Music saved my life time and time again, music has kept me sane time and time again, music has given me purpose, the music is a life-force of it’s own, and I am merely here to serve the music.
MM: IN YOUR OPINION, WHAT ARE THE ELEMENTS OF A GREAT MUSICIAN?
JG: It’s all about feel really, the way you feel the beat, feel the groove, and the way it feels in your soul. That’s what separates good from great for me. Lot of cats that are good at their instrument, but to be great at music is deeper than that, sure the technical proficiency is essential, and every great musician has put in thousands and thousands of hours in the practice room, but it isn’t just that. It’s a spiritual thing man, to be able to speak ones truth, and to share what’s in your soul in a way that words alone often can’t express, that’s what makes a great musician to me. Additionally, it’s the understanding that to be great really means that you are on an endless quest for knowledge, to broaden your understanding of music, and life, and to push your own boundaries and always be a greater version of yourself than the musician and person you were the day before.
MM: WHO ARE YOUR BIGGEST MUSICAL INSPIRATIONS OF ALL TIME AND WHAT WOULD YOU SUGGEST OF THEIR DISCOGRAPHIES FOR PEOPLE THAT ARE BEING INTRODUCED TO THEM?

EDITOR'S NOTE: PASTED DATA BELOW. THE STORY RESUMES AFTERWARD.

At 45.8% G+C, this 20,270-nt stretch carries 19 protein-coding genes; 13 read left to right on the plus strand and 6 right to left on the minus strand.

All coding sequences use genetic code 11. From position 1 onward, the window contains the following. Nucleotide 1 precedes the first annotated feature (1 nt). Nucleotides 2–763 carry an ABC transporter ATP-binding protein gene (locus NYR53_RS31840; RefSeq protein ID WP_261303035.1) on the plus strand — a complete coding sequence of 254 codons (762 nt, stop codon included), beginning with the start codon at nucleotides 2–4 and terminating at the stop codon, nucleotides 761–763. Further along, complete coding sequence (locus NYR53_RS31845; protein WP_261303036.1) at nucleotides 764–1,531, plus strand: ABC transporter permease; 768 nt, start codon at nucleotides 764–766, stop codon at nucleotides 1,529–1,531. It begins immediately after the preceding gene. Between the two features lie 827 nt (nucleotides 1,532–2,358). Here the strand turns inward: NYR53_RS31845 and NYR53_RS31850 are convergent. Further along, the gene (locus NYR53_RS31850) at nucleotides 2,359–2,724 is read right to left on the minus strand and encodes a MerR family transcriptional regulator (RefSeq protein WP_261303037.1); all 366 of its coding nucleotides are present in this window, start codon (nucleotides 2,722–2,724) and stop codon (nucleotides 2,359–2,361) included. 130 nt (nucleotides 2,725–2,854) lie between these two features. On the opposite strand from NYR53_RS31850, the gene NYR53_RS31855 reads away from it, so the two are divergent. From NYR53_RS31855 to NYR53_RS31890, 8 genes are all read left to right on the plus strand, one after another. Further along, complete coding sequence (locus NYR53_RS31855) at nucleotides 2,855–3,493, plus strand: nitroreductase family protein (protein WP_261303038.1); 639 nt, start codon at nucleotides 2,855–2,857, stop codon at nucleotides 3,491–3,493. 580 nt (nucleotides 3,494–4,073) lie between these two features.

JG: As a Producer: J Dilla, Quincy Jones, Rick Rubin, Terrace Martin, Robert Glasper, Prince, Flying Lotus, Nile Rodgers, Pete Rock, 9th Wonder, Dr. Dre, George Martin, Dj Premier, Ye, Lee Scratch Perry, Hit-Boy, DJ Harrison
As a Guitarist: Isaiah Sharkey, Spanky Alford, George Benson, Prince, Jimi Hendrix, David T Walker, Stevie Ray Vaughan, Duane Allman, Grant Green, Charlie Hunter, Wes Montgomery
As a Bassist: Jaco Pastorius, Bootsy Collins, George Porter Jr., Pino Palladino, Thundercat
As a Drummer: Chris Dave, Adam Deitch, James Gadson, Questlove, Cory Fonville, Nate Smith, Bernard Purdie
As a Pianist/Keyboardist: Bill Evans, Robert Glasper, Chick Corea, Bernie Worrell, Cory Henry, Borahm Lee, Oscar Peterson, Kiefer, Herbie Hancock
As a composer/songwriter: Stevie Wonder, D’Angelo, Quincy Jones, Duke Ellington, George Gershwin, John Lennon, Prince, Sly Stone